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Great Article: How Fantasy Sports Impacts Our Perceptions

An insightful article about the way that fantasy sports games have changed our "relationships" with the athletes who play the sports we love.

Pete Norton - Getty Images

I read this article last week and really saw a lot of myself in the way that the writer described his relationship and the relationship of other fantasy football (the oblong kind) managers to specific players in the National Football League. There are without question a few major differences between the dominant formats of Fantasy NFL football and Fantasy EPL football but at least some of the points remain. I was particularly taken by this quote:

There was a time when I watched football in order to not think about my day-to-day life, but fantasy sports slowly changed that - in fact, my affinity for fantasy only makes it worse. I turn the players I draft into tiny parts of my life, which stops me from remembering that they have no relationship whatsoever to who I am. It makes me unconsciously think of them as extensions of myself. And I wonder if this is more problematic than I want to accept. Do I have any right to get angry at Chris Johnson? Does anyone? The fact that Johnson is killing fantasy owners should not factor into his legacy. But it will. I can see it happening, right now, before my eyes. It will end up being more galvanizing than the improbability of his 2009 greatness. "We can't change the present or the future," says Dylan in that same interview. "We can only change the past, and we do it all the time."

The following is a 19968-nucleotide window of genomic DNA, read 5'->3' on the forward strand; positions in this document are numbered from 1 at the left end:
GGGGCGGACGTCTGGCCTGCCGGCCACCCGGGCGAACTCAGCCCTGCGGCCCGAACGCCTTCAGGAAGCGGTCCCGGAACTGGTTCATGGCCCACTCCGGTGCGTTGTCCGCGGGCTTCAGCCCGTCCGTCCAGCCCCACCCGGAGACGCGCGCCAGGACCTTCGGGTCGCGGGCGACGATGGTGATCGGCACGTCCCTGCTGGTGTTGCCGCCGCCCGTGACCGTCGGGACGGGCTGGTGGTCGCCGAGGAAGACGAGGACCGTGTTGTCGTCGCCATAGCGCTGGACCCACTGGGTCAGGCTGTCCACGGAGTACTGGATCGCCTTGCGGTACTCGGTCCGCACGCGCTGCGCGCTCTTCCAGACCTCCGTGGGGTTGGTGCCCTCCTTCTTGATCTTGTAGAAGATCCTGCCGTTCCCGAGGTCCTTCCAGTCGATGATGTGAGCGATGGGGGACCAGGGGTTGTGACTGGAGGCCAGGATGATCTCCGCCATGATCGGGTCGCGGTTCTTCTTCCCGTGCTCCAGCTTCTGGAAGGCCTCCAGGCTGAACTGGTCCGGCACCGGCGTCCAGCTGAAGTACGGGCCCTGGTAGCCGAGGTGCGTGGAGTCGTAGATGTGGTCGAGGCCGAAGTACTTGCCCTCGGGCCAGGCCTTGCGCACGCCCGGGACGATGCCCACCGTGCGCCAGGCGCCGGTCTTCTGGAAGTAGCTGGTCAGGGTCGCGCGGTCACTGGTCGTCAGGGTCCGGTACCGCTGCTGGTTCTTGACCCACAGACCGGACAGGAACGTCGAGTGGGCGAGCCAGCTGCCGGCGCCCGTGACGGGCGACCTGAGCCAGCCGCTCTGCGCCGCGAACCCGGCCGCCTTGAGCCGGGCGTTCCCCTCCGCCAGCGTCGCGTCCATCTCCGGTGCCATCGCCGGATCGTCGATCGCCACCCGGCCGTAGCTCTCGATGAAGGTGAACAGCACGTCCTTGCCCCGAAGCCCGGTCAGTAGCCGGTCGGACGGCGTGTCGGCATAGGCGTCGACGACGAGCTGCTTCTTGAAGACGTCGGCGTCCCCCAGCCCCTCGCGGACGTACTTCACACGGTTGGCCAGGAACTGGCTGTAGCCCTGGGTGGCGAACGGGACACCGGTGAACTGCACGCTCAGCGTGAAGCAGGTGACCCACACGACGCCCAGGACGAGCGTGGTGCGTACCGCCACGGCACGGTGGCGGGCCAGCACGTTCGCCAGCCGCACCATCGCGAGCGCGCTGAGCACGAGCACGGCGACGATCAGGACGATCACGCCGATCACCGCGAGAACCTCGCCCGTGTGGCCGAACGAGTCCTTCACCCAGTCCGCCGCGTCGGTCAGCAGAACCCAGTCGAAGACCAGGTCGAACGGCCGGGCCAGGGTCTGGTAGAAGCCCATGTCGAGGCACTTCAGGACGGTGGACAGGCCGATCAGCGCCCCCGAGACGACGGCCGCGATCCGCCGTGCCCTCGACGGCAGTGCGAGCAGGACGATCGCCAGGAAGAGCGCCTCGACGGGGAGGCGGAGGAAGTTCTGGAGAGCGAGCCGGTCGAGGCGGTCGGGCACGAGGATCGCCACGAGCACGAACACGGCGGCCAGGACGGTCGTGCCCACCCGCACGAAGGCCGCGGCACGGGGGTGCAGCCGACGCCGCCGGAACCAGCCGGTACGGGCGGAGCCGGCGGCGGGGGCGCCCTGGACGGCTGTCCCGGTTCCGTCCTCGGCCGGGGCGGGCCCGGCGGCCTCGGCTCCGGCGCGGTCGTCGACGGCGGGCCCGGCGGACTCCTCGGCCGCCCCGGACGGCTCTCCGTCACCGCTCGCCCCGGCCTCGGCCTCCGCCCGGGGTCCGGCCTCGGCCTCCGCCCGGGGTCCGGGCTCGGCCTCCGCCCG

Chuck Klosterman,

For those who aren't familiar, in NFL fantasy owners group themselves into leagues of between 8 and 14 teams and draft players who will be on their roster alone. You can make trades or add players who weren't drafted to your roster throughout the season but this format, as opposed to the EPL version where all teams add and drop overlapping players and could theoretically have identical rosters, certainly ties you to a set of players throughout a fantasy NFL season. Still, I know that we as fantasy EPL owners get attached to players that we have at discounts (Bale at 2.71 anyone?), that we paid a premium price for a given weekend (any weekend with RvP or Rooney), or that we feel like we got in on the ground floor with before everyone else realized that they were going to be studs (hello Gylfi).

The archives of the blog are littered with players that we have developed a "relationship" with based on our interest in the fantasy game - Ashley Young, Dean Ashton, David Bentley, James Milner, Fabrice Fernandes, and the list goes on and on depending how far back you go - but I'd like to hear from you about players that you have "a relationship" with or a perception of beyond what you would likely have if you didn't play fantasy.